The Student News Site of Archbishop Mitty High School

The Monarch

The Student News Site of Archbishop Mitty High School

The Monarch

The Student News Site of Archbishop Mitty High School

The Monarch

Unmasking the Illusion: Female Empowerment in Media

“Girl Power”: A Limiter or a Gateway?
Unmasking+the+Illusion%3A+Female+Empowerment+in+Media

Powerful women appear in blockbuster productions and mass media today, with many becoming household names and generational icons: the Kardashians, Greta Gerwig, Oprah, Margot Robbie, Taylor Swift — the list goes on and on. However, despite modern society’s realization that gender is often irrelevant in the face of capability, women are still so often portrayed through the male gaze. To gain respect and recognition, women are forced into uncomfortable personas, and yet it is called “girl power.” How are consumers supposed to recognize something that is so normalized, so seemingly empowering, yet so obviously demoralizing? 

Within the media, female characters are often portrayed as either too perfect or lacking in personality. Take Wonder Woman (2017), where a mysterious and powerful—not to mention absolutely stunning— woman appears from a secret island and ends World War II. Obviously, the overall message is supposed to be “girl power” in that women can go far beyond where society tells them they can go (which is true); however, when other movies with extremely powerful female protagonists follow, it begins to imply that every woman must be as extraordinary as the women portrayed in all of these movies. It pushes the idea that women will only be enough once they obtain perfection: a standard that has long pitted women against each other and themselves. As Gloria said in her iconic Barbie speech, “It is literally impossible to be a woman… You have to never get old, never be rude, never show off, never be selfish, never fall down, never fail, never show fear… It’s too contradictory and nobody gives you a medal or says thank you!”

Women are people, not products, and we deserve the space to be human. 

Beyond Hollywood, social media platforms often portray women in a similar fashion. Social media, once a place of connection, has now become a place of consumption. Constantly, women are presented on the internet photoshopped to perfection, enjoying lavish lifestyles. On the internet, sometimes it begins to feel like every successful woman looks and acts like what you’re seeing. Being human and making mistakes then begins to seem much more significant than it really is, as if the reason you might mess up is that there is something wrong with you. When unrealistic standards continue to be pushed on women, not only are we perpetrating harmful stereotypes and gender roles, but we are also actively encouraging women to never be happy with themselves. No one can achieve perfection, so why must women hold everything they do to that standard? The media plays a large part in shaping American culture, thus the way women are portrayed matters because it shapes the way generations of women will think and feel. Women are people, not products, and we deserve the space to be human.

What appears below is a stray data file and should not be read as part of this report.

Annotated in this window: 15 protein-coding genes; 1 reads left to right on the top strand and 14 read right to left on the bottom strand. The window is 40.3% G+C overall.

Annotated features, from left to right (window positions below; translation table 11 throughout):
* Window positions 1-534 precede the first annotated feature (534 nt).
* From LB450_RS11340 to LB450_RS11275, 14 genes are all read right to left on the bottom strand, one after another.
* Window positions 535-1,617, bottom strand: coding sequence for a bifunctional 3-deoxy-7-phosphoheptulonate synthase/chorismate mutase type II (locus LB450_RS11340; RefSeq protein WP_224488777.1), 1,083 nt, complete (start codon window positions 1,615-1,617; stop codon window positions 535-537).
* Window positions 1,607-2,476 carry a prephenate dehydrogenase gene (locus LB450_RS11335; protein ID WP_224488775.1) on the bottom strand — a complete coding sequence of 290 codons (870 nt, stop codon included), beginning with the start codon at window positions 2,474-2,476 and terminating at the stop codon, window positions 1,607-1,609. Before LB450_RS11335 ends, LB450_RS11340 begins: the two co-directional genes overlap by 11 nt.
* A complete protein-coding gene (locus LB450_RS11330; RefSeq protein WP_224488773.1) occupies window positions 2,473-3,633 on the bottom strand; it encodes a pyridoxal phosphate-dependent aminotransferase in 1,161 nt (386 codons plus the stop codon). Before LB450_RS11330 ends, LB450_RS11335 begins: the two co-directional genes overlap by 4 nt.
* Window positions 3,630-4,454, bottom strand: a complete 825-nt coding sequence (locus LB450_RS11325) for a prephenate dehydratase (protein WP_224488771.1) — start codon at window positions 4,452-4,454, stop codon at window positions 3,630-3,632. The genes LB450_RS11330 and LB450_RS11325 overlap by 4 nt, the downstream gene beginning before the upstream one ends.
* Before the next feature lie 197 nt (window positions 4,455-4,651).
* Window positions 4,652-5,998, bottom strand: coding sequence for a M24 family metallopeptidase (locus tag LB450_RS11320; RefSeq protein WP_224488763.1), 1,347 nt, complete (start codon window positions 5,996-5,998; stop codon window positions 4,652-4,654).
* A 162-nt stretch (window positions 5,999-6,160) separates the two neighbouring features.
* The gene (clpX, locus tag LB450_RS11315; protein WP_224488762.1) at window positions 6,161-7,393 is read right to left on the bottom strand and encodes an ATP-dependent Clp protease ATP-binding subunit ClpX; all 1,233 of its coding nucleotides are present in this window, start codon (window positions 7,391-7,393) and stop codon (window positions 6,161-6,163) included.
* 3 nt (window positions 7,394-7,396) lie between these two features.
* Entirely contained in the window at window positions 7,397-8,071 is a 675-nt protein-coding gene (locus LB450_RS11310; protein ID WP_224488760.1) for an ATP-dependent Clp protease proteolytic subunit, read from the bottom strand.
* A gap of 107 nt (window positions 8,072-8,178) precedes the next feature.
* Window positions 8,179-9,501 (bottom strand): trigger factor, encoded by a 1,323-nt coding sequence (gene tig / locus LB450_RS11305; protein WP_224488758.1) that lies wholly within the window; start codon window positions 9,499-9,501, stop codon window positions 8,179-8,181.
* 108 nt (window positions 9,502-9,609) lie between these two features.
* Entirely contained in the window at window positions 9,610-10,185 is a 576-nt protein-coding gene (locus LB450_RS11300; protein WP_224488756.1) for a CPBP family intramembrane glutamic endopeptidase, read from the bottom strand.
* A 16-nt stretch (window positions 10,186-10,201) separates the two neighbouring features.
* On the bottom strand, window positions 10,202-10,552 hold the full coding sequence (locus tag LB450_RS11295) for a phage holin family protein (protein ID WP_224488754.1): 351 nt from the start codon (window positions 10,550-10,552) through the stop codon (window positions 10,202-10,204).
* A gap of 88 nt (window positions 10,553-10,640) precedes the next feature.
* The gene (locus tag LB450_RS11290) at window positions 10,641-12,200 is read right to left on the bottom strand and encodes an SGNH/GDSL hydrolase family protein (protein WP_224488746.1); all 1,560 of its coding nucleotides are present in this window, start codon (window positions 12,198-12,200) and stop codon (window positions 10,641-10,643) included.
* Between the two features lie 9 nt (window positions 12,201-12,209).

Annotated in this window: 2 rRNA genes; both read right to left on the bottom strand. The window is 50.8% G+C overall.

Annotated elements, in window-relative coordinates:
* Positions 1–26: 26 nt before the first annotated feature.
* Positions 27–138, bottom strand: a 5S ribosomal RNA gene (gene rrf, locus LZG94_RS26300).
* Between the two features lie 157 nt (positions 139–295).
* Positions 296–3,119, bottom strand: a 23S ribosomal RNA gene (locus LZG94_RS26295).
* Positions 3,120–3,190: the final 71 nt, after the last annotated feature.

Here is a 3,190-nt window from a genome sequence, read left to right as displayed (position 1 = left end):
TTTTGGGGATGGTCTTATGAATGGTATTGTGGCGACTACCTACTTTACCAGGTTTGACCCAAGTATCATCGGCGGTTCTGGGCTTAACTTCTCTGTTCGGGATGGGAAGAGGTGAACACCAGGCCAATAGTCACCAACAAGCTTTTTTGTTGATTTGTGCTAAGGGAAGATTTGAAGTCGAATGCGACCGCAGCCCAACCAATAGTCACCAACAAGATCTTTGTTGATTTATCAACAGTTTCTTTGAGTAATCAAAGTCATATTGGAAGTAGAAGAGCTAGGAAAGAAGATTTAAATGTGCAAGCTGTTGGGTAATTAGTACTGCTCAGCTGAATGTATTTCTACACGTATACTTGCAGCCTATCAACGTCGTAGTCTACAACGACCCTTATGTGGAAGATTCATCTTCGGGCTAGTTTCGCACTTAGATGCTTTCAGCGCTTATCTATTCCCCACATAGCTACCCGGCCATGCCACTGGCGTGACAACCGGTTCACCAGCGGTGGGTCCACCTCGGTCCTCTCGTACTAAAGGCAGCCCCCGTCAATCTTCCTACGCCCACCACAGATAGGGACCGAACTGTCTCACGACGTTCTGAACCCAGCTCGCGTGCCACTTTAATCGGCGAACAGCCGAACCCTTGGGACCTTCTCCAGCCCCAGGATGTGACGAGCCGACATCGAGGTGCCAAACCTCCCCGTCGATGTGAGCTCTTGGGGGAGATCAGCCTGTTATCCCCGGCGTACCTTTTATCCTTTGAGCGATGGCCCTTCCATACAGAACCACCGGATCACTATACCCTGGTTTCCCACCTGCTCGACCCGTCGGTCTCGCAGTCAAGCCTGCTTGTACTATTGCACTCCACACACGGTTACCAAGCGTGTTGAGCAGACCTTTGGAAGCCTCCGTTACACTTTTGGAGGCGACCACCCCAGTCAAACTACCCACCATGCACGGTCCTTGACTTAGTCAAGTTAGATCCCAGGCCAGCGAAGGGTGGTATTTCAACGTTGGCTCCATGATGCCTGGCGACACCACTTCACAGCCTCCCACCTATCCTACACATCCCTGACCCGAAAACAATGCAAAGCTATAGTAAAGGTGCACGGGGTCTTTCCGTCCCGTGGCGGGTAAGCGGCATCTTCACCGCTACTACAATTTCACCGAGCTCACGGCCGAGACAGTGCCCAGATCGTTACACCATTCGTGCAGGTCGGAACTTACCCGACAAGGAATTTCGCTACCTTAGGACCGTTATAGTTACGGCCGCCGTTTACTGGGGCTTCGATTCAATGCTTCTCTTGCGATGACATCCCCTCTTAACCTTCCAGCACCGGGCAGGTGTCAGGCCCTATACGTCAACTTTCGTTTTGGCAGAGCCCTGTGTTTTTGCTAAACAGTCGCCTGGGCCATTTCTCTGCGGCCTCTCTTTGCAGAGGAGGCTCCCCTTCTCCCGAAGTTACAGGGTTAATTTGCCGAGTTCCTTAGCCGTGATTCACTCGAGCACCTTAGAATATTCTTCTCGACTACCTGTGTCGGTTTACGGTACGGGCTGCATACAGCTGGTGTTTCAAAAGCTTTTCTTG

t pushes the idea that women will only be enough once they obtain perfection: a standard that has long pitted women against each other and themselves.

In both media and real life, the strength and independence of women are too often defined by romantic relationships. This is not to say strong women cannot be in relationships, more so that they should not be valued and judged simply because of their romantic relationships. Jenna Ortega comments on this notion in an interview about her role in the hit Netflix series Wednesday. She elaborates on her own push-back towards the romanticization of her character Wednesday and how “it was really important to [her] that it seemed strictly out of pleasure or amusement, rather than severe interest or being boy crazy in some sense.” In the show, Wednesday is a unique and clever girl who chases down a murder case using her genius intellect, charming wit, and detective skills. Yet, towards the end of the series, she faces several romantic encounters with two of the boys at her high school. If the series was already thriving before romance was introduced, why did the writers feel the need to include a love triangle? The answer is simple: it is difficult for women to be seen as intelligent and respectable without being forced into the stereotypes of womanhood. For centuries women have been seen as dependent on men and unable to achieve greatness without the insertion of male validation.

Jenna Ortega’s character Wednesday in the show of the same name

Although Wednesday is clearly meant to empower young girls, it still perpetuates on the “boy crazy” idea that women need men to validate them. In contrast, consider all of the movies and shows that star men who are not dependent on women for validation:  James BondMission ImpossibleMagnum PIThe Social Network. These characters get to be intelligent and witty without the burden of affirmation from their peers because they are simply awed and respected as the people they prove themselves to be. James Bond does not need to be in a relationship for his undercover spy work to be considered entertaining or awe-inducing. Women, on the other hand, are reduced to romance.

This needs to stop. Both writers and viewers need to realize the impact that the characters presented on screen have in real life; for if women continue to be depicted in a way that is demoralizing, and built on dependent relationships, what kind of message does that spread to the young girls and women of today? 

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